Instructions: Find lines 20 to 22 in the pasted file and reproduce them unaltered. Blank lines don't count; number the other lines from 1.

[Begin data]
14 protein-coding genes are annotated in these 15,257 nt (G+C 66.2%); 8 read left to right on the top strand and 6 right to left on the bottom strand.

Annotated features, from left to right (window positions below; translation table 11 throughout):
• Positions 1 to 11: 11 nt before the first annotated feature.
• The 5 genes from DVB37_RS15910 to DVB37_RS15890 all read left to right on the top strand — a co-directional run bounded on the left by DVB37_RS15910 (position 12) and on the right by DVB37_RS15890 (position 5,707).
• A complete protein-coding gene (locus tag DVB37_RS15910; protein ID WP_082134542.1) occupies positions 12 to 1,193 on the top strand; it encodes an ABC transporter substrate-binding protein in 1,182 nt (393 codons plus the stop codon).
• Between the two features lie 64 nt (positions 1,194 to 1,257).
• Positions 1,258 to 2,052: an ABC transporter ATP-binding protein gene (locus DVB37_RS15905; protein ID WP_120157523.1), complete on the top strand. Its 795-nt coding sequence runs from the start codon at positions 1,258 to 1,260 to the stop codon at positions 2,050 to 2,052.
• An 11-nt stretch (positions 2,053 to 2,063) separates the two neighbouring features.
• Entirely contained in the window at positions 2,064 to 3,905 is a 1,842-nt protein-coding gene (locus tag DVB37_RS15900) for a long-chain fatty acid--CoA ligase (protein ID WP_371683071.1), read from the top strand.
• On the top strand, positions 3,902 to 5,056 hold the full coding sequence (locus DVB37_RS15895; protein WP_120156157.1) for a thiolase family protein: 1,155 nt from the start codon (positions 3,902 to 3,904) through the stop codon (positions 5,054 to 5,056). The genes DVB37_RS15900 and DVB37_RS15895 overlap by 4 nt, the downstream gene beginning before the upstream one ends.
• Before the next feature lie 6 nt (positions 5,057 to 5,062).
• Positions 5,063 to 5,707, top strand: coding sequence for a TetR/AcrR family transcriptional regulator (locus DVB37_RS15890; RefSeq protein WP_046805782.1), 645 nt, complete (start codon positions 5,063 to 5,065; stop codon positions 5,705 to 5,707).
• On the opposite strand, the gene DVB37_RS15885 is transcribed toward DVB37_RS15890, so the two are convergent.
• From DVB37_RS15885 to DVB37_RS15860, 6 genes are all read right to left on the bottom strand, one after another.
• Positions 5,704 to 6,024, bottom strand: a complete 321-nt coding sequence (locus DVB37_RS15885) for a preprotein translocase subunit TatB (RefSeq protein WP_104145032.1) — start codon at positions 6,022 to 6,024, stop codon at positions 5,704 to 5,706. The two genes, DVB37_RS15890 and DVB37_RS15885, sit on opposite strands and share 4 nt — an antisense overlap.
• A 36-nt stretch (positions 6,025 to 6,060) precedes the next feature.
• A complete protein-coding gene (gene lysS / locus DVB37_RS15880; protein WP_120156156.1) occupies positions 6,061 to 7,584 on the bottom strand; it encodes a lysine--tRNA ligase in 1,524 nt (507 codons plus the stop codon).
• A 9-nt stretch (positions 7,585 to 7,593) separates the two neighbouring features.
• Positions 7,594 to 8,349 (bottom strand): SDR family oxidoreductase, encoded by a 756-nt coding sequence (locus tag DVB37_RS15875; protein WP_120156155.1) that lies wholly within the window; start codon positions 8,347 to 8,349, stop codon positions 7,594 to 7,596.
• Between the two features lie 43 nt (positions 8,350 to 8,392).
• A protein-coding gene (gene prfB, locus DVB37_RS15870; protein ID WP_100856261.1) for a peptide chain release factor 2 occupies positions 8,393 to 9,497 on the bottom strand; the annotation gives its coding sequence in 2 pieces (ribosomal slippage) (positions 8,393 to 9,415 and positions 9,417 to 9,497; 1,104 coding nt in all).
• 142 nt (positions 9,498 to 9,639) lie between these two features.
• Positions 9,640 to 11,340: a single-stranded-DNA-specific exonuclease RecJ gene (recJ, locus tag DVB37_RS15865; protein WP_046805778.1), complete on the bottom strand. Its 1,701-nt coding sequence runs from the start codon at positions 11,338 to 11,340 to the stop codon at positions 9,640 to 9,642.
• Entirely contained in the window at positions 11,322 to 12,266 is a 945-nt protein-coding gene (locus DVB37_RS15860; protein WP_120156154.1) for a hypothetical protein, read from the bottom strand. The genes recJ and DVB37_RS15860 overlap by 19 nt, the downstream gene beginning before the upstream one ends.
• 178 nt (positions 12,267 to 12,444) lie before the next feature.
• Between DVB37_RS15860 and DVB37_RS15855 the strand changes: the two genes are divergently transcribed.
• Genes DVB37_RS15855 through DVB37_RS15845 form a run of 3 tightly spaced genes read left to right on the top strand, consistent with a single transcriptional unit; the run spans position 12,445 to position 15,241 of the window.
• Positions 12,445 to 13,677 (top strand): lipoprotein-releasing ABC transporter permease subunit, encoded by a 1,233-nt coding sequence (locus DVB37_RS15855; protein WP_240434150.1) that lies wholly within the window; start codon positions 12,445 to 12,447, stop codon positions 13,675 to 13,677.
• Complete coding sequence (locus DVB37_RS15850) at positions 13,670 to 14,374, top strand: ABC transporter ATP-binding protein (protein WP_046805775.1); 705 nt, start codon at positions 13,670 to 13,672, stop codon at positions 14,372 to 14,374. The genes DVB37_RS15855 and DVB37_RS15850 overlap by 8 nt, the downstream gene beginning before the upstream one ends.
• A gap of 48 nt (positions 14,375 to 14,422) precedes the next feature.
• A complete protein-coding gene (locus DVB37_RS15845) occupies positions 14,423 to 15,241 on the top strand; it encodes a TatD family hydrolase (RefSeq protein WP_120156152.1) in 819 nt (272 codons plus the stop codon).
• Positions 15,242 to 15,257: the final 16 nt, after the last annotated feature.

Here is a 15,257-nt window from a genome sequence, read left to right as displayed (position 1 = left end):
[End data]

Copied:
• Between the two features lie 43 nt (positions 8,350 to 8,392).
• A protein-coding gene (gene prfB, locus DVB37_RS15870; protein ID WP_100856261.1) for a peptide chain release factor 2 occupies positions 8,393 to 9,497 on the bottom strand; the annotation gives its coding sequence in 2 pieces (ribosomal slippage) (positions 8,393 to 9,415 and positions 9,417 to 9,497; 1,104 coding nt in all).
• 142 nt (positions 9,498 to 9,639) lie between these two features.